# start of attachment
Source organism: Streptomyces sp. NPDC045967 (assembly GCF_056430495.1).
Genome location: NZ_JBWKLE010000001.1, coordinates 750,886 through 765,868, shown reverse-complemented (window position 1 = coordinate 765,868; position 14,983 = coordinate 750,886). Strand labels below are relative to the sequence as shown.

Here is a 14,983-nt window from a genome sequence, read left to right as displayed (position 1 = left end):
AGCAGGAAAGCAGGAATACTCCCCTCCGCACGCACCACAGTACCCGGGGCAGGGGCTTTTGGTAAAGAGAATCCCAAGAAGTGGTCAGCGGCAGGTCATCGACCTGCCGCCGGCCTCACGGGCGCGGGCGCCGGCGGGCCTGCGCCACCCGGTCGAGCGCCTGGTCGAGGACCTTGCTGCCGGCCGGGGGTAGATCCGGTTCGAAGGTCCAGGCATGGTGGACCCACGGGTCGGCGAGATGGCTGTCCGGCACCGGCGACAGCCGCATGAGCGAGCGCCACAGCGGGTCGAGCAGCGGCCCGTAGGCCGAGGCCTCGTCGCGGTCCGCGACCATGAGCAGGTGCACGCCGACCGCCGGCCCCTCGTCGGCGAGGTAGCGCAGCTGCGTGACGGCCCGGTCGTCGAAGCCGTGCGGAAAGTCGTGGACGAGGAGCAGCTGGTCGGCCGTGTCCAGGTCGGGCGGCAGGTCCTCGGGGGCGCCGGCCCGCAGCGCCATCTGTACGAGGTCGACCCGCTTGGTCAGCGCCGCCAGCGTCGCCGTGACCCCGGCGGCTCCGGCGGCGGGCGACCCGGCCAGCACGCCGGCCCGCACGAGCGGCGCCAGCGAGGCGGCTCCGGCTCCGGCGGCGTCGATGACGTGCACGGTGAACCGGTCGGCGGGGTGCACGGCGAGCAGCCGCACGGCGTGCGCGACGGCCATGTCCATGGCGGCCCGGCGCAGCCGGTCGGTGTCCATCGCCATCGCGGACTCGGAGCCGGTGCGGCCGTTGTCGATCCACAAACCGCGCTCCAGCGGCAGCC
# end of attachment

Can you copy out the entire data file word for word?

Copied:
Source organism: Streptomyces sp. NPDC045967 (assembly GCF_056430495.1).
Genome location: NZ_JBWKLE010000001.1, coordinates 750,886 through 765,868, shown reverse-complemented (window position 1 = coordinate 765,868; position 14,983 = coordinate 750,886). Strand labels below are relative to the sequence as shown.

Here is a 14,983-nt window from a genome sequence, read left to right as displayed (position 1 = left end):
AGCAGGAAAGCAGGAATACTCCCCTCCGCACGCACCACAGTACCCGGGGCAGGGGCTTTTGGTAAAGAGAATCCCAAGAAGTGGTCAGCGGCAGGTCATCGACCTGCCGCCGGCCTCACGGGCGCGGGCGCCGGCGGGCCTGCGCCACCCGGTCGAGCGCCTGGTCGAGGACCTTGCTGCCGGCCGGGGGTAGATCCGGTTCGAAGGTCCAGGCATGGTGGACCCACGGGTCGGCGAGATGGCTGTCCGGCACCGGCGACAGCCGCATGAGCGAGCGCCACAGCGGGTCGAGCAGCGGCCCGTAGGCCGAGGCCTCGTCGCGGTCCGCGACCATGAGCAGGTGCACGCCGACCGCCGGCCCCTCGTCGGCGAGGTAGCGCAGCTGCGTGACGGCCCGGTCGTCGAAGCCGTGCGGAAAGTCGTGGACGAGGAGCAGCTGGTCGGCCGTGTCCAGGTCGGGCGGCAGGTCCTCGGGGGCGCCGGCCCGCAGCGCCATCTGTACGAGGTCGACCCGCTTGGTCAGCGCCGCCAGCGTCGCCGTGACCCCGGCGGCTCCGGCGGCGGGCGACCCGGCCAGCACGCCGGCCCGCACGAGCGGCGCCAGCGAGGCGGCTCCGGCTCCGGCGGCGTCGATGACGTGCACGGTGAACCGGTCGGCGGGGTGCACGGCGAGCAGCCGCACGGCGTGCGCGACGGCCATGTCCATGGCGGCCCGGCGCAGCCGGTCGGTGTCCATCGCCATCGCGGACTCGGAGCCGGTGCGGCCGTTGTCGATCCACAAACCGCGCTCCAGCGGCAGCC